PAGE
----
Adult and Graduate Open House 2014
Capital University To Present an Evening with Dennis Lehane
OMEA Honors Capital University's Jim Swearingen for Distinguished Service
23rd annual Dr. Martin Luther King Jr. Day of Learning January 20
Nursing Students Take Top Honors at Statewide Competition
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Yes, you can pursue more than one area of emphasis as a communication major. For instance, you have a Communication major with an emphasis in Electronic Media and Film and another emphasis in Theatre Studies. Please note that, if you are pursuing more than one area of emphasis, you must complete all requirements for each area. Courses which are common between the areas of emphasis (i.e., the University General Education courses, communication core, and cognate/prerequisite courses) need be taken only once. Students should consult their academic advisor prior to deciding to pursue a more than one area of emphasis.
Yes, you can easily pursue a major within the Department of Communication and another one outside the department. We often have students who are pursuing double majors. As mentioned above, a student must complete all requirements for each major. Courses which are common between the two majors (i.e., the University General Education courses and cognate/prerequisite courses) need be taken only once. Students should consult their academic advisor prior to deciding to pursue a double major.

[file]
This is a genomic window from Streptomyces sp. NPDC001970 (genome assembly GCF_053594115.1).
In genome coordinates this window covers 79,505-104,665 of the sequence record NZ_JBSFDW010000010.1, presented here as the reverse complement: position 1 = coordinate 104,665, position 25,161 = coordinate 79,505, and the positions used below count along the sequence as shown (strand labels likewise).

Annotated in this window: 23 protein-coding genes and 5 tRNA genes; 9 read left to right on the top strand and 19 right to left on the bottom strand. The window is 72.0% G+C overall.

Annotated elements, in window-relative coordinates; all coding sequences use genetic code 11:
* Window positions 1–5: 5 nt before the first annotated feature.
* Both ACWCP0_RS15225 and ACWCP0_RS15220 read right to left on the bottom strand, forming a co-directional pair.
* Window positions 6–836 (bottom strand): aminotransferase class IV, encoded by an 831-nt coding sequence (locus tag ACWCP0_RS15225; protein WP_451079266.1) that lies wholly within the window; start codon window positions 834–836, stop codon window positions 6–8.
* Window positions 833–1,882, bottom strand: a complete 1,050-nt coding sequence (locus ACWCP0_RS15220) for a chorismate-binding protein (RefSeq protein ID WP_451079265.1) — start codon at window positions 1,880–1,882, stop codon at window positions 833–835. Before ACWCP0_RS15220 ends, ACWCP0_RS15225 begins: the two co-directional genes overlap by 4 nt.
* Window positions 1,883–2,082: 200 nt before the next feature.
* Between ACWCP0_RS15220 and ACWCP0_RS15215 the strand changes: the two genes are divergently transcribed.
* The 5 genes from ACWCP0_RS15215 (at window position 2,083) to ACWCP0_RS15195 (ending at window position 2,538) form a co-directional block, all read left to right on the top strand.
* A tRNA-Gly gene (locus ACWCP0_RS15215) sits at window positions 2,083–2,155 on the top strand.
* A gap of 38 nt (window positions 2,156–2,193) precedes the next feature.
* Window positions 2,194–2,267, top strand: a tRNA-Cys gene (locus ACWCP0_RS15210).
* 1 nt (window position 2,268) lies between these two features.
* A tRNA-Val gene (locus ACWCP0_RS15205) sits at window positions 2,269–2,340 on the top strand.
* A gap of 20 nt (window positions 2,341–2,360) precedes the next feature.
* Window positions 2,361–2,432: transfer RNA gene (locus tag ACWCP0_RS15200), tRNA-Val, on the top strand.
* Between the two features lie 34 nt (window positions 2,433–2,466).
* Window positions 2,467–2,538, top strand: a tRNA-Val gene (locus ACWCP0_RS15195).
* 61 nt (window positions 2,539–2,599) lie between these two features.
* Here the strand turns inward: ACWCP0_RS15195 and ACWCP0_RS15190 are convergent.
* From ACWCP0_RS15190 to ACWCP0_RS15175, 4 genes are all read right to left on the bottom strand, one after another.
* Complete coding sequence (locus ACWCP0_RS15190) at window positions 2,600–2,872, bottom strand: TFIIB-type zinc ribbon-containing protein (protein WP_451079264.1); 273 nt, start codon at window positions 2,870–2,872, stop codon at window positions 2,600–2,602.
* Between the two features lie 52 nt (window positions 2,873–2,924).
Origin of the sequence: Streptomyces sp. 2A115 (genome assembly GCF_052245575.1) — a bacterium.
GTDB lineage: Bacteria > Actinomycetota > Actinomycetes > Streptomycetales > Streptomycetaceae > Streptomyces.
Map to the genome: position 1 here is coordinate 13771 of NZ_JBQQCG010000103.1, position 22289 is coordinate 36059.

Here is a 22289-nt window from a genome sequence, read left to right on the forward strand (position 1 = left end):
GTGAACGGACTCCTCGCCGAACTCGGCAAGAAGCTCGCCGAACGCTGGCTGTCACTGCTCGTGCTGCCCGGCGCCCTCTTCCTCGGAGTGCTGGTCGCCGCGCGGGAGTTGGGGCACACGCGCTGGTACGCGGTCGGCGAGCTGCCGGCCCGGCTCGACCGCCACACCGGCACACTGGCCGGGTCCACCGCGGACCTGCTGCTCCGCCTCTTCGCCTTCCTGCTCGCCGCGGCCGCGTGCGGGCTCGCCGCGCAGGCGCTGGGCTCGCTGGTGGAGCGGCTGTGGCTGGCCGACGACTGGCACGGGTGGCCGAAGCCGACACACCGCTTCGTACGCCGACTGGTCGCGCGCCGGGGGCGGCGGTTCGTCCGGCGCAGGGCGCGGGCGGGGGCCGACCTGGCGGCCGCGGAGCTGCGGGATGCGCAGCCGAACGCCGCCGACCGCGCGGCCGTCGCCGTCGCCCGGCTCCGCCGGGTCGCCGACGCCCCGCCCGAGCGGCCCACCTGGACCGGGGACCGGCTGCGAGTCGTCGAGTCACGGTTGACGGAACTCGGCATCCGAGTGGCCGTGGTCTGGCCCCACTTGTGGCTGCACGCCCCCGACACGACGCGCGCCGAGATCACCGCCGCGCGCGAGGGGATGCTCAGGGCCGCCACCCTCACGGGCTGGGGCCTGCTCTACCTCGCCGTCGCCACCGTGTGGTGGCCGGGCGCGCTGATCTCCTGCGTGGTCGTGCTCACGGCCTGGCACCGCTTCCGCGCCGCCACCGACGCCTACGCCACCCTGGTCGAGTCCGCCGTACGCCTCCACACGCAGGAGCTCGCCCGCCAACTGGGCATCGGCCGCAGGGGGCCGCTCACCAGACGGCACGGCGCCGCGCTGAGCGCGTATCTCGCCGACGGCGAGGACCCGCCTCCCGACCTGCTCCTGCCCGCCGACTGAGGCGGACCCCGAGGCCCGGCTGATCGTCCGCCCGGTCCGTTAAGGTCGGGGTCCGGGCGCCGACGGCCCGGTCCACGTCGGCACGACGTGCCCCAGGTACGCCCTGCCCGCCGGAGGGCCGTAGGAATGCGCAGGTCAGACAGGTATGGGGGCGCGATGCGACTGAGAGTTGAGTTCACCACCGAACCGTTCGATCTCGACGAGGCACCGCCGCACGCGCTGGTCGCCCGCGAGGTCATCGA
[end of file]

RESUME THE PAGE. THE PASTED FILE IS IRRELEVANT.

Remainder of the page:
A minor is most useful for those pursuing a job after graduation (including teaching) rather than going on to graduate/professional school. Having a minor tells an employer that you have depth in a second skill area, and that might be useful in selling yourself to the employer. So, if there is another area of interest that you want to pursue, by all means do it. However, if pursuing a minor means taking additional courses that are not really of interest, or may lower your GPA, then you probably should pass on this option and concentrate on the courses of your chosen major. A minor may be added at any time prior to graduation.
Absolutely, and it is encouraged. The opportunity to spend a semester in a foreign country is an exciting and unique experience that more students should take advantage of. Communication majors in recent years have attended universities in England, Australia, France, and Spain with great success. If you are interested in this option, you should consult your faculty advisor a year in advance. The International Student Office in Renner Hall has all of the resources and experience necessary to make Study Abroad easy and rewarding.
For your Senior Capstone Project, you will be working with a faculty mentor within the Department of Communication. He or she can help you brainstorm ideas. Don't feel that you should just rely on this individual for inspiration. Feel free to talk through possibilities with any faculty member within the Department of Communication. Students usually approach the Capstone Project from one of two directions: (a) select a topic or area of interest and approach the faculty member with a similar area of interest or (b) select a faculty member that you would enjoy working with and ask him/her for a list of possible project ideas. Remember, if a faculty member cannot accommodate your needs at the moment, he/she will direct you to other faculty members who may be able to help.